Dispelling misconceptions about Islam and its adherents


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As a country that once denied women the right to vote and enslaved millions of African Americans, we have come a long way toward achieving cultural and political equality. But why does our ostensibly advanced society continue to warp perceptions of and marginalize Muslims and the Islamic faith? Are we not promulgating our own culture of extremism?

This anti-Islam enmity only fuels further prejudice, profiling, and hate crimes.

In light of this pervasive misinformed bigotry, we were happy to learn of tonight's "Islamophobia" panel event, hosted by the University of Iowa Center for Human Rights and the UI Muslim Student Association. (The open discussion will be held at 7 p.m. in the Main Library's Shambaugh Auditorium.) While the United States hasn't seen the same degree of vitriolic anti-Muslim bigotry as, say, Western Europe, it remains far too common. We applaud organizers and speakers for stepping up to address this paramount issue and encourage people to attend this important event.

Anti-Muslim sentiment is high, as evidenced by a recent Pew poll. The August survey found that just 30 percent of Americans had a favorable opinion of Islam. (Thirty-eight percent said they had an unfavorable opinion, while 32 percent said they didn't know.) A majority of respondents also objected to the building of an Islamic cultural center and mosque near Ground Zero.

Misconceptions about Islam is abound. Three common ones: It's a violent religion, it's predominately Arab, and it's inherently anti-woman.

In addressing the first concern, a deeper look reveals that all religions have been — or still are — guilty of some level of terrorism and warfare (despite declarations of peace). Mark Juergensmeyer, the author of Terror in the Mind of God and a professor of international studies at the University of California-Santa Barbara, suggests that any group ultimately waging a "cosmic war" against non-adherents is concerned more by the dissemination of their beliefs than the acceptability of their practices. However, this accounts only for a marginal, fringe element of any religion.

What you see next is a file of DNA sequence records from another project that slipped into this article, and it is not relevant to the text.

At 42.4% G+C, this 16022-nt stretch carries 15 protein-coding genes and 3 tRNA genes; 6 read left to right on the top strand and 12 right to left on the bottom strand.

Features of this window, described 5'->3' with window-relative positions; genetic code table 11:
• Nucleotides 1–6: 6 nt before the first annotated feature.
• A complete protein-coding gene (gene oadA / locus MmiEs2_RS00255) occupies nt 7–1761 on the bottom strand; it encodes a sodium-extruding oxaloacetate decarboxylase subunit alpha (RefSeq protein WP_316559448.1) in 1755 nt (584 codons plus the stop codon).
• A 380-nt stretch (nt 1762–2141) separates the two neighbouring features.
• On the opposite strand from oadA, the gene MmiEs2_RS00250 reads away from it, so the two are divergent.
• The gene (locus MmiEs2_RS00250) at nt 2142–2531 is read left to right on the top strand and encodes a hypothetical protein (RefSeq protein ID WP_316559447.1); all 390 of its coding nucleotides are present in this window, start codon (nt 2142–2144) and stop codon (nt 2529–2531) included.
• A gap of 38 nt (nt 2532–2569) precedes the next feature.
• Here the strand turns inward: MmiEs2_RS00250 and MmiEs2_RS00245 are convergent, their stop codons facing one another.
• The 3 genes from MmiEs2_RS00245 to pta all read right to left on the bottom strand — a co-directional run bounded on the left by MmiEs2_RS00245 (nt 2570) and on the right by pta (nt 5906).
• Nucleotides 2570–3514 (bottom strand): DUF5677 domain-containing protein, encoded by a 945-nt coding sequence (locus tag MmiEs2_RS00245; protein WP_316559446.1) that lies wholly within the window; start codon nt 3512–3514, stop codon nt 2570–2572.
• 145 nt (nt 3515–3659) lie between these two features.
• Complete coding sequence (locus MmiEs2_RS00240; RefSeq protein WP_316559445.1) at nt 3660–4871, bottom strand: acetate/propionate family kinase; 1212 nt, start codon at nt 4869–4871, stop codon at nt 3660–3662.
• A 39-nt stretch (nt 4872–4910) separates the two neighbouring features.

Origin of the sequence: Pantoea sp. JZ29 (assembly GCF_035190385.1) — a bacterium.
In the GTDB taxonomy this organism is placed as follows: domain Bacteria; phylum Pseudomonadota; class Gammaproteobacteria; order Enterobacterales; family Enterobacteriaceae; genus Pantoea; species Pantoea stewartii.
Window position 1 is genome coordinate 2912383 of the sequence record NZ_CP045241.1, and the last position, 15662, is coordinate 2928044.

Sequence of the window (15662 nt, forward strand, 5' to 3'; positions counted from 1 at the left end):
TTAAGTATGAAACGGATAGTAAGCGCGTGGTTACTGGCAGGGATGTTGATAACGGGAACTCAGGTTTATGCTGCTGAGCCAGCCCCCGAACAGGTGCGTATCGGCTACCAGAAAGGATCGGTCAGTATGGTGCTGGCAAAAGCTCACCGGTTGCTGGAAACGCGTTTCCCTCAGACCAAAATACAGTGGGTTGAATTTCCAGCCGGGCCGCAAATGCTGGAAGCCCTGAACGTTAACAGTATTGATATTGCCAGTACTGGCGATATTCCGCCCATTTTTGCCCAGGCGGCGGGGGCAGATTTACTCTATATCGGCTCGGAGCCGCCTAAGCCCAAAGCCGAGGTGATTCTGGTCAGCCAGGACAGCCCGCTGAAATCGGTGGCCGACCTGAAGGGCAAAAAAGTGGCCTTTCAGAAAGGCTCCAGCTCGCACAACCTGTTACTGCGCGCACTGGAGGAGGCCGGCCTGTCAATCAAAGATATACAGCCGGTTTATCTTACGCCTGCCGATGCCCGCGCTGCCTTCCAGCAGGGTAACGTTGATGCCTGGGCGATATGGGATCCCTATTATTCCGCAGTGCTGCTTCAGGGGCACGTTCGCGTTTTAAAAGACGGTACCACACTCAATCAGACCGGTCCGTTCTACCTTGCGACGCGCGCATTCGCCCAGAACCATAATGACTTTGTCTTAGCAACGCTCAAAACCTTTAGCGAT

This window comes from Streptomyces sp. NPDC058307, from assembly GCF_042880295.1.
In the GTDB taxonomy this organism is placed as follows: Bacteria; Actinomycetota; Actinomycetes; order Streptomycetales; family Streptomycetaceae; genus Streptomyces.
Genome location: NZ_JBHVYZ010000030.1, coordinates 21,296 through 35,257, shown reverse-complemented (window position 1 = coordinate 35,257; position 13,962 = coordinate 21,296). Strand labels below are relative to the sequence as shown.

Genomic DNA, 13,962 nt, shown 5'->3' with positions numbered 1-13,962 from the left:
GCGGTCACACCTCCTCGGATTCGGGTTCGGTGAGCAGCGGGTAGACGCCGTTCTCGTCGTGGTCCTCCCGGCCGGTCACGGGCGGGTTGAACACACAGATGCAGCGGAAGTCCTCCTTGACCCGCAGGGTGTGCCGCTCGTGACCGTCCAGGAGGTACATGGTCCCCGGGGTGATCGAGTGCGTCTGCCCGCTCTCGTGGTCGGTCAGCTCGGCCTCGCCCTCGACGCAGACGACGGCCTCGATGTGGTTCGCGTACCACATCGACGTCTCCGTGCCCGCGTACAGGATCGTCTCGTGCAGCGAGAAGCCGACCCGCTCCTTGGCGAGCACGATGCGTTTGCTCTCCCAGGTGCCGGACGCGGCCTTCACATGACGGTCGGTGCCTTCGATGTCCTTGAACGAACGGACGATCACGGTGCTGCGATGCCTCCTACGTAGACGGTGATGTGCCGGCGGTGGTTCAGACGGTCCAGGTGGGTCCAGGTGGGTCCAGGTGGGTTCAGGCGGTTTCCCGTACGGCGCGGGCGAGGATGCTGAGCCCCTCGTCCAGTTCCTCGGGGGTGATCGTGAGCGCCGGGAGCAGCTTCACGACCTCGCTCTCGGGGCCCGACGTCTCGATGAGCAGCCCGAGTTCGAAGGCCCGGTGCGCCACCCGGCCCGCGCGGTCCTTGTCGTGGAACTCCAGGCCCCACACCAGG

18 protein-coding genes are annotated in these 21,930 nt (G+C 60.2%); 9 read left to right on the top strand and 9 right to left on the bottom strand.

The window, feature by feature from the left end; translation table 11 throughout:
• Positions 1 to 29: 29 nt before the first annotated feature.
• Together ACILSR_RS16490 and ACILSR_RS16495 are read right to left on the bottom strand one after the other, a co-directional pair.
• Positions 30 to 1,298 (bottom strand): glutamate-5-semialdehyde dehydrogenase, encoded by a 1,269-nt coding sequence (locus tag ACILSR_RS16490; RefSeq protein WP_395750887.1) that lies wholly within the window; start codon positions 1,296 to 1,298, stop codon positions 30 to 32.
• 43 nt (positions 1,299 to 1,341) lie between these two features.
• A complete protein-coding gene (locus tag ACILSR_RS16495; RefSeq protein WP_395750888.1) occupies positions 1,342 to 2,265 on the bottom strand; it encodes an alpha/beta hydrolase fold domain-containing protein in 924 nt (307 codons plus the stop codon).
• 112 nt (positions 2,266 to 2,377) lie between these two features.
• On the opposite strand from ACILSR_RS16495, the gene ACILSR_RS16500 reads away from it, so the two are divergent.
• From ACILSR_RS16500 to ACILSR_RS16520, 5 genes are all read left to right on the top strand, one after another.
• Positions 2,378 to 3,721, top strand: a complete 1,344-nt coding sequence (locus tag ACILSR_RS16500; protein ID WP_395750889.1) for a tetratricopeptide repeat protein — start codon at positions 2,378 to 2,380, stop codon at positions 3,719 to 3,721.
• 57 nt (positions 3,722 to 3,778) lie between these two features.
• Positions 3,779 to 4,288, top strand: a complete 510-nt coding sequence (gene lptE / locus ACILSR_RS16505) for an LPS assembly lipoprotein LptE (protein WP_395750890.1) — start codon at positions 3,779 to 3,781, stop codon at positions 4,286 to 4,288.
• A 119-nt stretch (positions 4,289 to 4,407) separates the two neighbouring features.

Violence and extremism aren't inherent to — or restricted to — Islam. Many of its monotheistic brethren have been marked by violence, both in the past and present. But not all Christians participated in the Crusades, nor are all Jews right-wing settlers who violently expel Palestinians from their homes. And only a fraction of the world's estimated 1.57 billion Muslims have committed terrorist acts.

The notion that Muslims are predominately Arab, while less pernicious, is also incorrect. The combined number of Muslims in India, Bangladesh, and Indonesia is roughly 509 million. Though most Shia adherents live in Middle Eastern countries, the number of Sunni Muslims is far higher and more dispersed. Nigeria alone has 78 million Muslims. Here in America, some 2.5 million people practice the faith, according to a 2010 study by the Pew Forum on Religion and Public Life.

Finally, the roles of the two sexes in Islam is often used to malign the religion. But it's difficult to argue Islam is inherently patriarchal after examining the life of its prophet. "Islam teaches that men and women are equal before God. It grants women divinely sanctioned inheritance, property, social, and marriage rights," according to the PBS documentary Muhammad: Legacy of a Prophet. Muhammad's revolutionary views on the role and status of women contributed to greater sex equality.

But issues of this breadth cannot be done justice in one editorial. Going directly to knowledgeable sources and adherents of Islam is far superior to a brief summation of misconceptions about Muslims. So far, kowtowing to outraged pundits and fear has only created a nationwide aversion to asking the important questions about Islam. Hopefully, "Islamophobia" will contribute to greater understanding of this often vilified religion.

As Martin Luther King, Jr. put it "Together we must learn to live as brothers or together we will be forced to perish as fools." Mutual respect and thoughtful understanding would go a long way toward realizing that goal.

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